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Bush Assist With LTC Costs Is Tax Cut for Rich, Group Says
- March 5th, 2004
As part of its fiscal year 2005 budget, the Bush administration is proposing two tax cuts related to long-term care: it would provide a deduction for the purchase of long-term care insurance, as well as an additional personal exemption for individuals with long-term care expenses.
Both proposals would mostly benefit higher-income individuals who do not need government subsidies while doing little to help low- and middle-income families, according to the Center on Budget and Policy Priorities, a Washington, D.C., research and policy group.
The administration's proposed above-the-line federal tax deduction would allow all taxpayers to deduct long-term care insurance policy premiums from their taxable income, regardless of whether they itemize on their tax returns. What's not to like? According to the Center, most low- and middle-income families that cannot afford to purchase long-term care insurance do not earn enough to owe income tax, and would thus gain nothing from a tax break, or are in the 10 percent or 15 percent tax brackets and would reap minimal benefits.
The deduction would be of greatest benefit, the Center says, to people in the top tax brackets, individuals who are likely to have long-term care insurance already or to have sufficient assets to be able to afford to meet their long-term needs themselves, without government help. "They also are the taxpayers," the Center notes, "who gained the most from the 2001 and 2003 tax-cut legislation and would benefit most from the other tax cuts the Administration is now proposing, such as new tax-favored savings accounts."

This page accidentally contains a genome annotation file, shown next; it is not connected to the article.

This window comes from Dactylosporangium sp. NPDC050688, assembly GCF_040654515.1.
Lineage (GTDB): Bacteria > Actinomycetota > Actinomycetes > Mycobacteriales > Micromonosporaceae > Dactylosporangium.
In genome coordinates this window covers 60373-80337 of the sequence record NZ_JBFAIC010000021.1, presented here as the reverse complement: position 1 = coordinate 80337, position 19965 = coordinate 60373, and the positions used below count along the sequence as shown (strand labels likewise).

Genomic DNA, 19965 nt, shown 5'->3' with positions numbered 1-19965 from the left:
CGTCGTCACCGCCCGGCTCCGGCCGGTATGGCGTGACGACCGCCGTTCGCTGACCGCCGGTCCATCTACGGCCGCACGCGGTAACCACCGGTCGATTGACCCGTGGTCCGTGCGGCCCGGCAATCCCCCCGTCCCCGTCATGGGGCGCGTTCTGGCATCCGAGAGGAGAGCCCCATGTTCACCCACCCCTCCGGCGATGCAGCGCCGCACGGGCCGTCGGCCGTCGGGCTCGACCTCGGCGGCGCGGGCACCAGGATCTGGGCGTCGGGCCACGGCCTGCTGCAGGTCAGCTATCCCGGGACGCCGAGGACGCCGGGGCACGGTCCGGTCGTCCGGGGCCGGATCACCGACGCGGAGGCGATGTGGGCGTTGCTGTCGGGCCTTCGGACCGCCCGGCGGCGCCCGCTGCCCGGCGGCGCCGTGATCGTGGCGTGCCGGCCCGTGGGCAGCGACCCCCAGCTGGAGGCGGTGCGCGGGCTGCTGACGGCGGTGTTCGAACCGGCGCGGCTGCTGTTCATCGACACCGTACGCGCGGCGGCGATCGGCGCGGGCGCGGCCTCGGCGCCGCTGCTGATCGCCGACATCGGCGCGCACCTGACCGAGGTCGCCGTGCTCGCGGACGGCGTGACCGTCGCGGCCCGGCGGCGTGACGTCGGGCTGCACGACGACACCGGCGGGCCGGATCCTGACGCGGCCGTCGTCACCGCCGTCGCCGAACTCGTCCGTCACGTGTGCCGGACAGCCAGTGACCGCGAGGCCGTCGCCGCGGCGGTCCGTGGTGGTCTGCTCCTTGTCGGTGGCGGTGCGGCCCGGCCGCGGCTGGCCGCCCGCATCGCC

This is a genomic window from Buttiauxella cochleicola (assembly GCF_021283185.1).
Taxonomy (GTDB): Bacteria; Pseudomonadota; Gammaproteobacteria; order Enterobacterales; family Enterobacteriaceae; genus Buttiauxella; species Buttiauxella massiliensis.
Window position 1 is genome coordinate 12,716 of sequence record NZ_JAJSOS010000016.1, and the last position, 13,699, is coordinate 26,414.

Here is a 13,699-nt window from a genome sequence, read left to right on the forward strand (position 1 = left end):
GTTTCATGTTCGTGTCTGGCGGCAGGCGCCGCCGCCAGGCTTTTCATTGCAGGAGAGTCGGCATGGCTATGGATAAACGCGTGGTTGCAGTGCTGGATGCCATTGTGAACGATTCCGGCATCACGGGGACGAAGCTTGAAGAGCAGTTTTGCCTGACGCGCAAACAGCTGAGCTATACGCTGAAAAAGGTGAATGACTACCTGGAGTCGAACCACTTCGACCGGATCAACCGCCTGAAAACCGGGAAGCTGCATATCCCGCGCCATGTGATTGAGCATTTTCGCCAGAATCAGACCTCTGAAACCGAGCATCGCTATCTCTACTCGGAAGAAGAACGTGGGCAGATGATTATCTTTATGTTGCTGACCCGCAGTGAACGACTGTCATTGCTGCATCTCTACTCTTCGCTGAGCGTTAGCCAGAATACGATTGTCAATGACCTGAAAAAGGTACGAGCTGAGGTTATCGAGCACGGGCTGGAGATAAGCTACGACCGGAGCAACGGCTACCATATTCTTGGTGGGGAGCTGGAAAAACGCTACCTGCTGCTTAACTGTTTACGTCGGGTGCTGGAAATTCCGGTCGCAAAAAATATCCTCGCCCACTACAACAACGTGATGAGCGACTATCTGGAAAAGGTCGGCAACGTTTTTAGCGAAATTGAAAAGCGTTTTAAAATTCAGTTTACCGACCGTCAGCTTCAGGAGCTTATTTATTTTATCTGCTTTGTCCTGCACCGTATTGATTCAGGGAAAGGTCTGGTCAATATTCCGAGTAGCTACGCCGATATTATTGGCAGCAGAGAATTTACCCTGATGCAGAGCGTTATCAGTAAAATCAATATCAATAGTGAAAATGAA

Similarly, the administration's proposal to allow families caring for a family member with long-term care needs to claim an additional personal exemption would provide the largest subsidies to those in the highest tax brackets, says the Center, and much less assistance to most middle-income families, and no assistance to low-income working families that do not earn enough to owe income tax.
"As a result," the Center concludes, "the Administration's long-term care proposals would have perverse effects. These proposals would consume a substantial amount of federal budget resources to provide new subsidies for long-term care to the very Americans who need such subsidies least, while doing little to address the large long-term care costs that millions of Americans face."
The Center suggests that a far better way to help defray a portion of long-term care costs through the tax code would be to institute a refundable tax credit for long-term care expenses. Unlike with a deduction, the value of a refundable tax credit would not vary with an individual's tax bracket.
For the Center on Budget and Policy Priorities' full analysis of the Bush administration's proposed tax relief for long-term expenses, go to: http://www.cbpp.org/2-18-04health.htm
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